The Hardwick Loaf: Hyperlocal bread

hardwickloaf

hardwickloaf

Baking with fresh local flour at home is something every baker can try, but how’s a local grain lover who doesn’t bake going to get their fill? Fortunately for bread lovers, plenty of local bakeries are using local fresh-milled flour in their goods. Rose32 co-owner and master baker Glenn Mitchell is one, and he goes hyperlocal with the bakery’s Hardwick Loaf.

The Hardwick Loaf could be considered a nearly 100% local loaf of bread (salt being the only ingredient not sourced locally). Mitchell purchases the wheat for this bread from Hardwick farmer Stan White. The wheat variety White grows on his farm, located less than three miles from the bakery, is called Redeemer.

Mitchell describes this Hardwick-grown, hard red winter wheat as the “best wheat for me.” Each week he mills between 30 and 40 pounds of Redeemer himself (another 100 pounds of Redeemer goes to Four Star Farms for finer milling there). This whole-grain, coarsely ground flour goes into the Hardwick Loaf. Mitchell uses a sourdough starter to leaven the bread. It takes about 60 hours for one batch to go from grain to oven.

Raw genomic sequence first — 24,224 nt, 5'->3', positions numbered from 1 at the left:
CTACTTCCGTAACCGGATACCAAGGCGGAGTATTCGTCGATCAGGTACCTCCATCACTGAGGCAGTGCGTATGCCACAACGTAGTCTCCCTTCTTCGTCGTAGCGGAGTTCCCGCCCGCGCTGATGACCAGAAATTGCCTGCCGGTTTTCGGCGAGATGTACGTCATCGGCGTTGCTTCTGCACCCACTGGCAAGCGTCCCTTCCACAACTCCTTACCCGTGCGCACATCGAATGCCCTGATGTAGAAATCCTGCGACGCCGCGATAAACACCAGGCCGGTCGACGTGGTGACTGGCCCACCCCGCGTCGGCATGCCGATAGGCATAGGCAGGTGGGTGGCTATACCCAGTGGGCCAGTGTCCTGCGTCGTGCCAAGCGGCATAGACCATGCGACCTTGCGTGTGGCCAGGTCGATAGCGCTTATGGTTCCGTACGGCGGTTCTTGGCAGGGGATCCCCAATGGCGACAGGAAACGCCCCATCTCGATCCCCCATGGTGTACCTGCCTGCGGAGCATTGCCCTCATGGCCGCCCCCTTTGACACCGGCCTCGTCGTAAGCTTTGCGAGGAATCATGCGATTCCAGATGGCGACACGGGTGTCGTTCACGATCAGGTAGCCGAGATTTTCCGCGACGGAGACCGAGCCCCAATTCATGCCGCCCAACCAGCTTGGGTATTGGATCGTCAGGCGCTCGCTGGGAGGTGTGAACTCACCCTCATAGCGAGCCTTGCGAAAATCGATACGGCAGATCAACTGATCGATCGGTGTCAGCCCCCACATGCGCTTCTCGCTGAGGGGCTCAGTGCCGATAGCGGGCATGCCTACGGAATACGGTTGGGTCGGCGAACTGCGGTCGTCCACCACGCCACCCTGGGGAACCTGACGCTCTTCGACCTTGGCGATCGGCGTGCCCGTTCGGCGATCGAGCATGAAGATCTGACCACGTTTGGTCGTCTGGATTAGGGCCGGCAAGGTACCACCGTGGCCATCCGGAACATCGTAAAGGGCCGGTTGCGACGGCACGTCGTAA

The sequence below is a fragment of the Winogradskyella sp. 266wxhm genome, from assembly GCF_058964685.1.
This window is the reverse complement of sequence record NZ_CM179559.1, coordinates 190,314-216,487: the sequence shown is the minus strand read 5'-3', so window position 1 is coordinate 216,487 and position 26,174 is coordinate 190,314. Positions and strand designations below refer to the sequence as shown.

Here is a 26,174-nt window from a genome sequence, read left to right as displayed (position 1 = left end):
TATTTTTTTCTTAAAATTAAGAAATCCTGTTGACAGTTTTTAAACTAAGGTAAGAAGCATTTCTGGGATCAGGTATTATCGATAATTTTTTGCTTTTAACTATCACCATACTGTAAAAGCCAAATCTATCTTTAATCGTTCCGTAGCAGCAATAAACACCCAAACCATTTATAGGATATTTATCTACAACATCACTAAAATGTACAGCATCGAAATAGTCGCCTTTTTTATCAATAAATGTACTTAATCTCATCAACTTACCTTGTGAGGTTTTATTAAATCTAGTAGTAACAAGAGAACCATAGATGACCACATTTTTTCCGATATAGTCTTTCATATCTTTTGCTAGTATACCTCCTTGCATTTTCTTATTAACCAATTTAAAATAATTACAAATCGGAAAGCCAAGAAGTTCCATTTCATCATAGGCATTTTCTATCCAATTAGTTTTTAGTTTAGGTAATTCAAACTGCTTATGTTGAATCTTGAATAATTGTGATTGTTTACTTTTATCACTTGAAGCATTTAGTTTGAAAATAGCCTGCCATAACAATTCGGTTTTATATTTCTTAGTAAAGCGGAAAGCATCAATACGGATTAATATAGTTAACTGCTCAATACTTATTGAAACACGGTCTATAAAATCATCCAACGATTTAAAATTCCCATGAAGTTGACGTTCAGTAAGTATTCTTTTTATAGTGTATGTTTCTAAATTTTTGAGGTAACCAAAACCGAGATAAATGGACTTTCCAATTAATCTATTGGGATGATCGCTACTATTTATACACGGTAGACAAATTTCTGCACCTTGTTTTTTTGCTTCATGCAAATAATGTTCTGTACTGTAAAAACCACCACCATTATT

Many of Rose32’s other breads are made with local wheat: Henry’s Harvest, the Local Loaf, and the Market Loaf use fresh-milled Redeemer and/or fresh-milled flours from Four Star Farms in Northfield.

If you are making a trip to Rose32 for a local loaf, it’s best to call the bakery at 413-477-9930 for availability as not all bread types are baked every day.

Find local flour in the breads at:

Rose32 | 413-477-9930 | 412 Main St., Gilbertville | Rose32Bread.com

Tart Baking Co | 413-584-0717 | 192 Main St., Northampton | www.facebook.com/TartBakingCo

The Hungry Ghost | 413-582-9009 | 62 State St., Northampton | HungryGhostBread.com

Want more whole-grain goodness? Read on!

Going With the Grain

Tips for Success

Finding Your Perfect Flour

Blender Milling

Recipes

Blender Pancakes

Cheddar, Black Pepper & Chive Bread

Walnut-Pear Cake

Whole-Grain Chapati